Now, the SDK will process all incoming messages and notify you of any relevant event. Speaking of getting notified, we need some mechanism to actually listen to any incoming events from the SDK.

This is exactly what you’ll be learning in the next section.

Listening to incoming events

All that you need to do to is to register some callbacks with the SDK and your app will always be notified of any relevant events.

To register a callback, you need to open up your Application class or wherever you’ve initialised the Mitter object. Then you need to register a callback on that object like this:

Kotlin
Java
mitter.registerOnPushMessageReceivedListener(object : Mitter.OnPushMessageReceivedCallback {
override fun onChannelStreamData(
channelId: String,
streamId: String,
streamData: ContextFreeMessage
) {
//Called when there's some streaming data such as typing indicator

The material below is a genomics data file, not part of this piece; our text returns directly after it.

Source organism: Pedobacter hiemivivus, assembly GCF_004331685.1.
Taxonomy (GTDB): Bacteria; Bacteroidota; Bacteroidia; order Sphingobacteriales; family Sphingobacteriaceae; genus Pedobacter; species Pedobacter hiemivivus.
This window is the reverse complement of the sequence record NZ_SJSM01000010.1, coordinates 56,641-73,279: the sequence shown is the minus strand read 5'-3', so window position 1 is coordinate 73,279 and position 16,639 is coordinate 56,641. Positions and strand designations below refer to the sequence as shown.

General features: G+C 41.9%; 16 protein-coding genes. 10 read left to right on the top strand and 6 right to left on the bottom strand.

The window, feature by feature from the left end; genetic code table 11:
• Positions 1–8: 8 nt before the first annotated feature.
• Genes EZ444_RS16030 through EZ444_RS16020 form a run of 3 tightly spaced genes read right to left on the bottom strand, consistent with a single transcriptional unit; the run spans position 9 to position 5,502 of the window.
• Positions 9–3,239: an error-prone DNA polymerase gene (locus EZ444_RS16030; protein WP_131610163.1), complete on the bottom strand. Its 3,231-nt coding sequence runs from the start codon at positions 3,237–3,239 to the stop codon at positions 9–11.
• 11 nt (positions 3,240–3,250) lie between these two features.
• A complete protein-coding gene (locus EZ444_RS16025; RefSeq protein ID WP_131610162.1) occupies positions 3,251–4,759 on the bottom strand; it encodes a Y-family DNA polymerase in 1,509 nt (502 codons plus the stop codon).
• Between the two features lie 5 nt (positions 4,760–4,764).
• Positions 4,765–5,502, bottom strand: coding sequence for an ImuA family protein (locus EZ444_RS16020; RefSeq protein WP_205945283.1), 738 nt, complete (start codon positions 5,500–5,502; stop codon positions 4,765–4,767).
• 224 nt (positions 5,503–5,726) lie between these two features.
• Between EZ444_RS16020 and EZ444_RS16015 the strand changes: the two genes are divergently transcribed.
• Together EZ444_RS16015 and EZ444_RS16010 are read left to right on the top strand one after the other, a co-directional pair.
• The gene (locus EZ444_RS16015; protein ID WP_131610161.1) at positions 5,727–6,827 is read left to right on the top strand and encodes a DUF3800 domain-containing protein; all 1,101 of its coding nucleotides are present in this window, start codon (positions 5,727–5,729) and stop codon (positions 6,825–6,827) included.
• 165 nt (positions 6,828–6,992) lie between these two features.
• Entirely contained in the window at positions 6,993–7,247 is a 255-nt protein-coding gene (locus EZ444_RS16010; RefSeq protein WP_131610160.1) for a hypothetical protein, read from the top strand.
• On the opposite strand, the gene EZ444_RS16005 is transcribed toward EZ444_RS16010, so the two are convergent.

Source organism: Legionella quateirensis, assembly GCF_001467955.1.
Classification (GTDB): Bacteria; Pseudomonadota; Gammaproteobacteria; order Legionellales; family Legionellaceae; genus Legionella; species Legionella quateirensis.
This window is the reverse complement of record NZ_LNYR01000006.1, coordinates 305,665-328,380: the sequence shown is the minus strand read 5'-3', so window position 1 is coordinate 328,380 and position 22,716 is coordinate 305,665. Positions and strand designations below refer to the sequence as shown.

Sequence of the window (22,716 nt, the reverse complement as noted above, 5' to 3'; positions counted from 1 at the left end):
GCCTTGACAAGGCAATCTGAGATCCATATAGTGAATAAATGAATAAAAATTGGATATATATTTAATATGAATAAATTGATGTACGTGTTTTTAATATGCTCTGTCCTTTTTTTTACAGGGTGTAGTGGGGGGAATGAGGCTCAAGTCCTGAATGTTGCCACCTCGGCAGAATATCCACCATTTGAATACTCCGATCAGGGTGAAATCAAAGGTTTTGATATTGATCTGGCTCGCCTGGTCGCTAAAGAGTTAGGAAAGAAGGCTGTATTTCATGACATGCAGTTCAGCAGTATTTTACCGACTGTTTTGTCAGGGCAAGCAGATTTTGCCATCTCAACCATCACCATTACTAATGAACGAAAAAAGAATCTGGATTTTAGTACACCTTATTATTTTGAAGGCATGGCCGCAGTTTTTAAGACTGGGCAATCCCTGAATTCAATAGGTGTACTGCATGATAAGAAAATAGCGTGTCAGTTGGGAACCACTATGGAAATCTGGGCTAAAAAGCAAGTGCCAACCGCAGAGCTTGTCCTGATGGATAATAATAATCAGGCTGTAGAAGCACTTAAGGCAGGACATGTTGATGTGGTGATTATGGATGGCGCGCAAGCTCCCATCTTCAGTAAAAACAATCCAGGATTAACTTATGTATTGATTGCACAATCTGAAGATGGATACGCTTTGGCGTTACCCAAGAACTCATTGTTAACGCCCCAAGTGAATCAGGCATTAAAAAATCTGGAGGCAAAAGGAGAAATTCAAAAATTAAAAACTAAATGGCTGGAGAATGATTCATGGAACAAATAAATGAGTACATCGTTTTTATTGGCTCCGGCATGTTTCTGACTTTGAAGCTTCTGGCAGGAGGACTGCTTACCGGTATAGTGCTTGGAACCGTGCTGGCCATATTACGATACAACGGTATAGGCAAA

}
override fun onNewChannel(channel: Channel) {
//Called when a new channel is created where the user is a participant
}
override fun onNewChannelTimelineEvent(
channelId: String,
timelineEvent: TimelineEvent
) {
//Called when there's a new timeline event for a channel
}
override fun onNewMessage(
channelId: String,
message: Message
) {
//Called when a new message has arrived for the user
}
override fun onNewMessageTimelineEvent(
messageId: String,
timelineEvent: TimelineEvent
) {
//Called when there's a new timeline event for a message
}
override fun onParticipationChangedEvent(
channelId: String,
participantId: String,
newStatus: ParticipationStatus,
oldStatus: ParticipationStatus?
) {